Taking Your Dog to the Dog Park for the First Time

Taking Your Dog to the Dog Park for the First Time - Long Island Pet Pages Taking Your Dog to the Dog Park for the First Time - Long Island Pet Pages

When you imagined getting a dog you probably imagined going to the dog park. It’s the ultimate dog playground/petting zoo. Your dog gets to run around, be loud and play with other dogs — his dream come true. You get to see your dog happy and playing and you get a chance to play with dogs who aren’t even yours.

One of the other added benefits to the dog park experience is that you get to hang with other “dog people”, who are probably as obsessed with their dogs as you are with yours. You can get invaluable advice regarding: doggy rearing, healthy diets, groomers, training, you name it. In that respect it’s pretty much like Yelp behind a gate!

But the dog park is also fraught with hazards if you and your dog are unprepared.

  • Many but not all the dogs will be up on their vaccinations.
  • A dog’s social skills, specifically with his peers, become important in the dog park.
  • Fleas are likely to consider the dog park their playground, too.
  • You need to bring basic supplies to insure you and your dog have a good time.

Recently, there’s debate over whether pet vaccinations are overdone, but there is no question a puppy needs a full set of shots. A puppy will not have received a full set of shots till he is 4 months of age. Taking a puppy to a dog park with adult dogs who may or may not have been vaccinated is a risk. The same is true of an adult dog whose shot record you don’t know (perhaps a dog you found or adopted).  It’s important for YOU to get them up to date on their shots, or (an option in the case of adopted adult dogs who may not have had their shots) test them for adequate level of vaccines in their body, before exposing them to other dogs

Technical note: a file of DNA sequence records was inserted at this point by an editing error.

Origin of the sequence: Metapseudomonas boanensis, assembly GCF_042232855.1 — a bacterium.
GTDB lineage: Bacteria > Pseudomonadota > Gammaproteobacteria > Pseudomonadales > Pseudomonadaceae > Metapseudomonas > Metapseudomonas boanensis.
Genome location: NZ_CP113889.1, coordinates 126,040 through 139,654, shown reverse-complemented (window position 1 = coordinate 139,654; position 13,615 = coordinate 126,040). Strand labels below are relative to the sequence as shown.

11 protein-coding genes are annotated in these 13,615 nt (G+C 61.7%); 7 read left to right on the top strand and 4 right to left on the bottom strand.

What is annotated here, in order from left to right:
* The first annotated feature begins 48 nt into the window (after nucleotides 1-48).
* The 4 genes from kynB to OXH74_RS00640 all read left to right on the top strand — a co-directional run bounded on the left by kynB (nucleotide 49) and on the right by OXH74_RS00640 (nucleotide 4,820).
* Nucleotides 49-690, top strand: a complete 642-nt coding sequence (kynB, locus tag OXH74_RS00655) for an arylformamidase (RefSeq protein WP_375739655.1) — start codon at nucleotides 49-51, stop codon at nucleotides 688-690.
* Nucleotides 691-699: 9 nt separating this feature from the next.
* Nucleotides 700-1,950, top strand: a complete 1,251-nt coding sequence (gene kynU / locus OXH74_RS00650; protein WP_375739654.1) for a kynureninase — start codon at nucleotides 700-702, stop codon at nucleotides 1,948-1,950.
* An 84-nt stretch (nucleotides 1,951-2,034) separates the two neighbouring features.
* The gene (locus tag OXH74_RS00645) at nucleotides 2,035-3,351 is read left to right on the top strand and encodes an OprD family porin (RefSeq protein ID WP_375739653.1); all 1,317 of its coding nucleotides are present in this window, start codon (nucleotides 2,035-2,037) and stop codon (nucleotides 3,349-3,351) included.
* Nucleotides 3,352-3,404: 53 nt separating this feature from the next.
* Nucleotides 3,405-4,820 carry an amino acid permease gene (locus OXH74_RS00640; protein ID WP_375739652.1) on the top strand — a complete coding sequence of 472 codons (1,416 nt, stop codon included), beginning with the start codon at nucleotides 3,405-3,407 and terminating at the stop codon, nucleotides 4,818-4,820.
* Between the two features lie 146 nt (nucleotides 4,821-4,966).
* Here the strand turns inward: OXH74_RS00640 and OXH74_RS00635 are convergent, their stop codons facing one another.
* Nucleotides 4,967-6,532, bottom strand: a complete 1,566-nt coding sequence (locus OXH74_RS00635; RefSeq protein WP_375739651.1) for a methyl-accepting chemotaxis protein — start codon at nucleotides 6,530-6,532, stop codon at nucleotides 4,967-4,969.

Social Skills
Puppies bring a lot of energy and very little by way of manners to the dog park. You may not think your adult dog has manners, after all he scratches himself in impolite places and eats things off the ground, but an adult dog who has spent significant time with other adult dogs knows how to carry himself with them. He recognizes an invitation to play or a request to be left alone. He will probably even respect it. You yourself can probably recognize dog “play” and “go” signals, but your puppy cannot.  When an adult dog gets sick of your puppy biting on their tail or ears with sharp little teeth, or they just want to be left in peace to lick themselves, your puppy is unlikely to get the message. The adult dog may just try to get away from the puppy but if that fails it can escalate to a growl and then a nip or bite. Make sure your puppy is “mature” enough to handle the dog park, and when you do take him, It’s up to you to watch your puppy in the dog park and keep a close eye on his behavior. (Continued…)

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